But that is not the real message we are getting from many fronts today. The reason to have clean, renewable, abundant energy is not, as many would like to believe, to save the planet.


The reason to have clean, renewable, abundant energy is to get really, really, really, really inexpensive energy.

In my view it is totally astounding that this is not the focus of the “energy problem.” Instead, every environmental and energy concern is being used to put the brakes on global commerce.

I used to not believe this myself.

Just think hard about all of the rising opposition to the new clean energy sources that are coming on line. People are going nuts against hydro-fracked natural gas despite the fact that it can replace “dirty” coal and is necessary as a power source to go along with wind technology (and its incredible abundance). People are aghast that wind turbines kill animals, make noise, spoil views. Even though nuclear could power over 40% of our economy in a virtually emissionless manner (building and maintaining the plant would produce some, disposal is an issue of course, but a small one) people are opposed to that. Clean coal is condemned because evil coal companies would benefit from that being cost effective technology. Now opposition is arising to solar panels in the desert because of the water requirements for cleaning and the endangerment of habitat of protected species.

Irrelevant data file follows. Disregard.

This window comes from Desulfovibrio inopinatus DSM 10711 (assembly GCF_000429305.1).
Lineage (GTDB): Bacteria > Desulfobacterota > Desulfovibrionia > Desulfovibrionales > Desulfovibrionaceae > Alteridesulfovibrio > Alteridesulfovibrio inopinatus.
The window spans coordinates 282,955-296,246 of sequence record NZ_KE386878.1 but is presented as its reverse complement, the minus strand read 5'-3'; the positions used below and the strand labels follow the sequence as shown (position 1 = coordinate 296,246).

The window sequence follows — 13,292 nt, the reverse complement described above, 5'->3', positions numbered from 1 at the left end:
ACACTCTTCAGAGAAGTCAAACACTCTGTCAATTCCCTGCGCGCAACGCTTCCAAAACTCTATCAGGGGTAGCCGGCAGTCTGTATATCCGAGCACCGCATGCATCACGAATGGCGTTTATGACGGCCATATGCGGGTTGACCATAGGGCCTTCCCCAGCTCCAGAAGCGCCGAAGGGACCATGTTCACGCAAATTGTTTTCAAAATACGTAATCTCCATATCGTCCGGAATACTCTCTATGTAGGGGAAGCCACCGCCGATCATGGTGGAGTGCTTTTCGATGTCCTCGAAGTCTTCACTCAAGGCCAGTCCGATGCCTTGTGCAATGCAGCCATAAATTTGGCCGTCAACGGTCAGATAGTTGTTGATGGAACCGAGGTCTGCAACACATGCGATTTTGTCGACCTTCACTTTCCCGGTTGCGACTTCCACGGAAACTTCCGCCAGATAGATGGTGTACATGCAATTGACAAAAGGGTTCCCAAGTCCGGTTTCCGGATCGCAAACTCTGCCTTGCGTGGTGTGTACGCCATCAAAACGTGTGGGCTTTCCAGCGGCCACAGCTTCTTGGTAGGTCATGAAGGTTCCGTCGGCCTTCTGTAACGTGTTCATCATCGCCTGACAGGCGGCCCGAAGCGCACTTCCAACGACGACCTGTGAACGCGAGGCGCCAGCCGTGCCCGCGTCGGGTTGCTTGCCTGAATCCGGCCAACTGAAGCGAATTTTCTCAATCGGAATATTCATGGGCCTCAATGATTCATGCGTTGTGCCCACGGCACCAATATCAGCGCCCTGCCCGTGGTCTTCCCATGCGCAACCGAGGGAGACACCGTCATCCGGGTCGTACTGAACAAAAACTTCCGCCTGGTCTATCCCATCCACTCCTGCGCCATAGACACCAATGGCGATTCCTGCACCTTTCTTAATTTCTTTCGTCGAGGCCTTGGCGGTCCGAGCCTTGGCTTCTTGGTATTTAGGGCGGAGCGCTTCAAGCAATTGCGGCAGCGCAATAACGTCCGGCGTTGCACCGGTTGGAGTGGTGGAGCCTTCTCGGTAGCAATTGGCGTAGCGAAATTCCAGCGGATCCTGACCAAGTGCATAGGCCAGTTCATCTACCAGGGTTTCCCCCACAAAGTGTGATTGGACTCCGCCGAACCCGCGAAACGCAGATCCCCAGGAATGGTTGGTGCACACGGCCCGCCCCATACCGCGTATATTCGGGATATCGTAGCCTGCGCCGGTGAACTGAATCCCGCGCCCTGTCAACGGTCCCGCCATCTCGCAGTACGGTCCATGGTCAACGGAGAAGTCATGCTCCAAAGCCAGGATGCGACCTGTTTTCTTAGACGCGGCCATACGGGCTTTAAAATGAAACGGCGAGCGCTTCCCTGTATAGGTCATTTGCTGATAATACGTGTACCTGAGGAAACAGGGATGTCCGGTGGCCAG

In some sense, we should all want a “Manhattan Project” for new energy development – just without the government picking winners along the way. And the reason is that despite being less than 5% of our GDP, energy is incredibly vital. Pause for a minute to reflect on what would be possible if energy were so abundant that you could consider it “free?” People would be able to live comfortably on virtually any corner of the globe. Inexpensive energy would have us able to create huge amounts of new useful land. If energy were abundant, the costs of desalinating water would fall considerably (they are already remarkably low) — meaning that deserts and other places without access to clean water could soon be home to people and farms.

If energy were inexpensive, we would, ironically, have the energy to access new energy. For example, the core of the Earth is a monstrously vast source of heat. Our challenge in getting it is technological and energy based. Finally, inexpensive energy would virtually put an end to any concerns anyone would rightly have over resources. The oceans themselves are a vast store of natural resources, and if energy costs were low enough, a plethora of goodies would be mined from the sea.